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Selling The Family Jewels

Selling The Family Jewels

Unaccustomed as I am to seeing the great and the good in South Wales, it was cheering to see the Ryder cup taking place. Here is a fine golf course set in beautiful countryside, with commanding views and a lovely hotel attached to it. True, it’s over £140 a round, but people seem happy to pay this. The decent weather on the Monday coupled with crowds of people enjoying something of a freebie set me thinking about another golf course closer to my ‘home’ that has a fine hotel attached and is also set in acres of lush countryside – Haigh Hall.

I’ve got fond memories of being taken around Haigh Hall on Christmas Day for a walk in order to burn off some of that Turkey. At the time, my teenage angst meant that I would probably rather been anywhere other than there and most preferably at home, listening to Jesus Jones and playing on a Megadrive. However, with hindsight I now realise that my parents’ intentions were good. Just occasionally, the Christmas weather wouldn’t be the dull damp affair that it is now, but a bright blue crisp day with air so fresh and pure that taking a lungful of it made you feel good to be alive. These were the times that thrusting your hands in your pockets you realised that the solid fuel handwarmer that Granny bought you was useful after all. It was also the time that you realised what a fine old building Haigh Hall was and how beautiful its grounds must have been.

Now, nearly 200 years since construction of the Hall first began, time is catching up with her. Large cracks have appeared in the walls of the lower floors and the upper floors are cruelly exposed to the worst of the weathers. As with many fine old buildings, upkeep is becoming increasingly more difficult and expensive. The state of the nations coffers mean that any state sponsored rescue of Haigh Hall is unlikely to be forthcoming in the near future. So what to do? Well, we could just amble on, sticking a plaster on what we can, hoping for the best and praying for a bit more global warming in order to dry up the damp. We could draw a line under it and pull it down – better its demolished in a controlled way than have a chunk fall on someone. Or my option to preserve Haigh Hall – sell it.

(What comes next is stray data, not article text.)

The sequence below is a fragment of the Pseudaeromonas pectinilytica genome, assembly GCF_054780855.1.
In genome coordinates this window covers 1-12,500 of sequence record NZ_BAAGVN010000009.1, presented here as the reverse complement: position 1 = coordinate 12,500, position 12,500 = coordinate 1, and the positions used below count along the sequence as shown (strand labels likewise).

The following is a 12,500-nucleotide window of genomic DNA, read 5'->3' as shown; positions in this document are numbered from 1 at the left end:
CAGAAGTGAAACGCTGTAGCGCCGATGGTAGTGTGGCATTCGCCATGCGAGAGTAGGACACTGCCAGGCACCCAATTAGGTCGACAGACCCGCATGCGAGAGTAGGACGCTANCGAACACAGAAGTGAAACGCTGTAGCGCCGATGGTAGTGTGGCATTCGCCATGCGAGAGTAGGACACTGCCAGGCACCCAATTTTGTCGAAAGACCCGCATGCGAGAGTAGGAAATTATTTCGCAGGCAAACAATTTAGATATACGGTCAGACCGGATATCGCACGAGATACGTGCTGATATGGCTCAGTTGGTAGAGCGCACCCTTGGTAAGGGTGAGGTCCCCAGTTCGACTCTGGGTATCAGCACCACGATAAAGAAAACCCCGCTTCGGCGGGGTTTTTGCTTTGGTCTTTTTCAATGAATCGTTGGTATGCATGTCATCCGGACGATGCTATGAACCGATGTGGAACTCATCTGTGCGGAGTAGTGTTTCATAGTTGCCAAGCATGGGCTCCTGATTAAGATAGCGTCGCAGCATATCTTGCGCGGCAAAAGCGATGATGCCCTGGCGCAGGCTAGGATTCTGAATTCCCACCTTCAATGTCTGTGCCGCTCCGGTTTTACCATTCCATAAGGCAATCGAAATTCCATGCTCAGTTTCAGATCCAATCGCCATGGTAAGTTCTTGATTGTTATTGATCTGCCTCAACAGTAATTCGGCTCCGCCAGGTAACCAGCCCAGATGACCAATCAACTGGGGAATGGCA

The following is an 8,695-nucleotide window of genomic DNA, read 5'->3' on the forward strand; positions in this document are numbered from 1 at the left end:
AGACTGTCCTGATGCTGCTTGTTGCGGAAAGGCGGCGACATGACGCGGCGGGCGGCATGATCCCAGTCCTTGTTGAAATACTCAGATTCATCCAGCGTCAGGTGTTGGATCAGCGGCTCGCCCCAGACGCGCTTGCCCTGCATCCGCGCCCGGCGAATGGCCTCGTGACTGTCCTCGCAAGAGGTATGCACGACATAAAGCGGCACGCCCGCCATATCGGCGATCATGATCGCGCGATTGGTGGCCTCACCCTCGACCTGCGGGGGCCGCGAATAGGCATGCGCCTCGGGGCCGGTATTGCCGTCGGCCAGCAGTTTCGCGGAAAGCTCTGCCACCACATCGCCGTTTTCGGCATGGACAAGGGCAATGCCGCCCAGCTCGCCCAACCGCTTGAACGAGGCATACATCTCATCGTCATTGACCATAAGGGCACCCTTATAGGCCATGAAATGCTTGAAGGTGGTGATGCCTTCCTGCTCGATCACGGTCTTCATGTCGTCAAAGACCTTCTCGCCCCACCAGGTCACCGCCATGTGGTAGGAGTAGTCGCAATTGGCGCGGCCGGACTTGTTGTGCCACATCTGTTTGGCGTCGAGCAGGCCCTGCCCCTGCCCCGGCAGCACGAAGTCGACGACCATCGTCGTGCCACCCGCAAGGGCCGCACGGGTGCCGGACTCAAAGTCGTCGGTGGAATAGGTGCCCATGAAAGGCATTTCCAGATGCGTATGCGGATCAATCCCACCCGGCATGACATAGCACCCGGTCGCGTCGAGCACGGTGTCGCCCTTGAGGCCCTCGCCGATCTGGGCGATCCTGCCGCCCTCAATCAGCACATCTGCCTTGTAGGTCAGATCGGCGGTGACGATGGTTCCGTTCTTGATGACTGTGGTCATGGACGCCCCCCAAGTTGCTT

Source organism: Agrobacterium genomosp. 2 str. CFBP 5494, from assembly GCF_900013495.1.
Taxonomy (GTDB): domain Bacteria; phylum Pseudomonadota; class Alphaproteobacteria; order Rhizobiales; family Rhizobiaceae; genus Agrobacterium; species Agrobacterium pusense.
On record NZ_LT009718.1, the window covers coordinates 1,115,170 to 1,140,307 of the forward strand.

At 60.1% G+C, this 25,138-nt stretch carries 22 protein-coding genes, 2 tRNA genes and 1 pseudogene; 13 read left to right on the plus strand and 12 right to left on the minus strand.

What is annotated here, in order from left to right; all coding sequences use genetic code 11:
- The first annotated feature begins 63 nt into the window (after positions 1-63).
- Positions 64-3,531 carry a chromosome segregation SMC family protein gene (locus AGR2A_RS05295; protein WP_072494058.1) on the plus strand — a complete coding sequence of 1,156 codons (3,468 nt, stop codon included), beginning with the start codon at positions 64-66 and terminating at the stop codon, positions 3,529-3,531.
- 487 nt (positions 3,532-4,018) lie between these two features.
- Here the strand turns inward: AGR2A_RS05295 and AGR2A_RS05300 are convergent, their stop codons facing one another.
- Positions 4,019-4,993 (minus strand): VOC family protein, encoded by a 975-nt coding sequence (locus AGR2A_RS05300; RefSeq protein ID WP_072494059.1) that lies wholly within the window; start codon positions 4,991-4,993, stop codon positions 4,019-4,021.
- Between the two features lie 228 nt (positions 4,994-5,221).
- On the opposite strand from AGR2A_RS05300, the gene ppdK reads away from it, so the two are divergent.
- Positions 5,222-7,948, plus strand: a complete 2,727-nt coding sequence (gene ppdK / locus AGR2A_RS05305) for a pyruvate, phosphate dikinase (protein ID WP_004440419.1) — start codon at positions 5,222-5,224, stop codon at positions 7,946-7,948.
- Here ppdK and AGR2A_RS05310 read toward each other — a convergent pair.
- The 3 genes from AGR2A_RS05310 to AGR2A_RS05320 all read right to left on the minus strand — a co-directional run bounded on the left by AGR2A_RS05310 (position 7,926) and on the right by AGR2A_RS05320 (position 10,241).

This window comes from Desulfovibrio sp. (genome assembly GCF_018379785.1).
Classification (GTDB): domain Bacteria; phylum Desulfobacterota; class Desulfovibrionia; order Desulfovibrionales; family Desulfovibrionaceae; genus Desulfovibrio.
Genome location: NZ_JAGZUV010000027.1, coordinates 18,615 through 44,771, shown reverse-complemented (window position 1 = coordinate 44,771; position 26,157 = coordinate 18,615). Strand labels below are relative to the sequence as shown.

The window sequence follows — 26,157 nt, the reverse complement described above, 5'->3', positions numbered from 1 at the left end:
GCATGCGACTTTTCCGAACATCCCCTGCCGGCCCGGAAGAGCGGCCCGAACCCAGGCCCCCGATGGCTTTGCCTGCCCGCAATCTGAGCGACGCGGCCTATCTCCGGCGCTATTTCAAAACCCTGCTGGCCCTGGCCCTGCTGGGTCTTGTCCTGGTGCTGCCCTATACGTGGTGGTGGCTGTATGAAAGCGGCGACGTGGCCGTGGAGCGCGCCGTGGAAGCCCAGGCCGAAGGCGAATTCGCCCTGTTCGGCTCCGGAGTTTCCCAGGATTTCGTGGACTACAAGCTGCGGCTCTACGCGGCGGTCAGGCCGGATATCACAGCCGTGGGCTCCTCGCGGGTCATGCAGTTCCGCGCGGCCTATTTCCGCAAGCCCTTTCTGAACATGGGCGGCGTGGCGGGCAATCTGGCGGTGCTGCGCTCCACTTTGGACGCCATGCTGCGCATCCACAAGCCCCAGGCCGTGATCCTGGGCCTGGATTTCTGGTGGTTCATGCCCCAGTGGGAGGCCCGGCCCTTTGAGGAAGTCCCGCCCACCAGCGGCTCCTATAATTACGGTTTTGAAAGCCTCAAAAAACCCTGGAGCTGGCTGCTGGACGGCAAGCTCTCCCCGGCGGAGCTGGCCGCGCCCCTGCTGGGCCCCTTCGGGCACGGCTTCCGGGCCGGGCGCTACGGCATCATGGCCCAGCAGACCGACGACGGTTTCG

All the attributes that make Haigh Hall such a wonderful place are those keenly sought by developers. There is no reason that the building couldn’t be restored into a stunning country hotel, the type so sought after for weddings, golf weekends and film sets. It’s going to take a lot of money to restore her to health and this is money that the public sector is unlikely to have for the next decade if the prophets are to be believed. Only the private sector can afford to pump the money in and they will want to see a return. So why shouldn’t we set her free from the constraints of the public purse, free to pursue her life as a grand old lady of the countryside once again?
 
Miles Gladson
 

Posted by Andrew Lomax on 2nd November 2010 at 19:23
Having discussed this aplenty with the Conservation Officer and officers at the WLCT, there has been no money available for many years and certainly none expected for the same amount of time.

A management plan of the estate was to be done between English Heritage and the Council which never seemed to happen. Of course the hall is on their own at risk register along with the gates.

I find myself agreeing with your thoughts on future usage.


Posted by lisa lindsay on 9th January 2013 at 21:37
i hope the council found the money for repair it would be sad 2 let it go into disrepair. love the builing and noing it belong 2 lindsays 2. same name as me.


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